His teammate Darcy Graham, who scored two tries in the incredible second-half display, was also keen to praise his sides fightback.
“We had a good look at ourselves at half-time,” Graham told BBC Scotland.
“We just said, ‘let’s see what we can get out this game’. We spoke about putting pride back into our badge because it was an embarrassing first half.
“I think we’ve shown that, we’ve put pride into that Scotland badge and it’s just outstanding from the boys.”
England head coach Eddie Jones bemoaned his teams inability to see out games, and called for his players to “put teams like Scotland away”.
“It is a recurring thing. It is not a one off,” Jones told BBC Radio 5 Live.
“When you want to be the best side in the world you have to put sides like Scotland away. We had the opportunity to do it and we didn’t.”
Jones also pointed to ill-discipline as an explanation for England slipping up against a side that finished second-bottom of the Six Nations.
“We just lacked discipline to keep doing the simple things well,” he added.
“We failed to get control and discipline back into the game when it gets loose, and we think we are on top and get a bit ‘free-wheely’.
“It’s 100% mental – there was no physical difference. It’s going to take some digging deep into the team psyche.”
Schmidt applauds Irish Support.
He may have led his side out for the final time at the Aviva Stadium today, but for Ireland head coach Joe Schmidt, the importance of the Rugby World Cup in Japan meant he could not get too wrapped up in the occasion.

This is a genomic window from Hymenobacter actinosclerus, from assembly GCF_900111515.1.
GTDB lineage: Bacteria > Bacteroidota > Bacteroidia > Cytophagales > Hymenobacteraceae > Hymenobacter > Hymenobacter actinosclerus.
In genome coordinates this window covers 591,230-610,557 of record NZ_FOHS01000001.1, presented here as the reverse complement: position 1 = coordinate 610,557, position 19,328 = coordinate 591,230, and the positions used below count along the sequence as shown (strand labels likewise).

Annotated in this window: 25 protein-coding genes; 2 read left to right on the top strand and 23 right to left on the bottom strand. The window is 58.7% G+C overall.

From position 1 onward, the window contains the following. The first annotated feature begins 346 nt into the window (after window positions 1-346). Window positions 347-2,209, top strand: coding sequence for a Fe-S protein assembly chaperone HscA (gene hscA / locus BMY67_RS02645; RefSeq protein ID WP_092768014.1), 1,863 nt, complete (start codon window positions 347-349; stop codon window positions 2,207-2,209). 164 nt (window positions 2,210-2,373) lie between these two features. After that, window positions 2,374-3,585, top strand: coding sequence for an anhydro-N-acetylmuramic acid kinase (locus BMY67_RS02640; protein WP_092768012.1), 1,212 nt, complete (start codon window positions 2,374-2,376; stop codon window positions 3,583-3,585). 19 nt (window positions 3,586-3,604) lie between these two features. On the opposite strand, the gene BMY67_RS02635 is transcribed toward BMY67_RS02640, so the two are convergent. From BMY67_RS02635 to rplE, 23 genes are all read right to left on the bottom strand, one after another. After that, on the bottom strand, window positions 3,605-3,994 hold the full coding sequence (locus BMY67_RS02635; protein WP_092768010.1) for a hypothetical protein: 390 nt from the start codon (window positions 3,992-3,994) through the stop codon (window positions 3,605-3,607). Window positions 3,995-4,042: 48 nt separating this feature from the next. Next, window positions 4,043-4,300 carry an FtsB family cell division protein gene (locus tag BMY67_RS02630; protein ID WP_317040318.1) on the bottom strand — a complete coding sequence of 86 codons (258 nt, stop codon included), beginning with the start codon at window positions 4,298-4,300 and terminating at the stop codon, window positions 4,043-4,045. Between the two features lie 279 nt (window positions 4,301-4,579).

A well-earned victory over Wales for the second weekend running provides Ireland with considerable momentum heading into their Pool A opener against Scotland on Sunday, September 22. Speaking afterwards, Schmidt’s post-match thoughts were already on that Yokohama clash.
“The focus of the World Cup is huge, so you’re immediately starting to think in terms of our next game,” he explained. “Obviously Scotland have had a couple of big wins against Georgia and a good win against France after doing similar to what we did against England, in not really being ready to go from the very start.
“That’s the nature of these pre-World Cup Test matches, where people are trialling combinations and people are at various stages of preparation. For me, it’s been good to take the emotion out of it, as emotionally connected as I am to the team and the performance to the Aviva Stadium and what it’s meant over the last 10 years.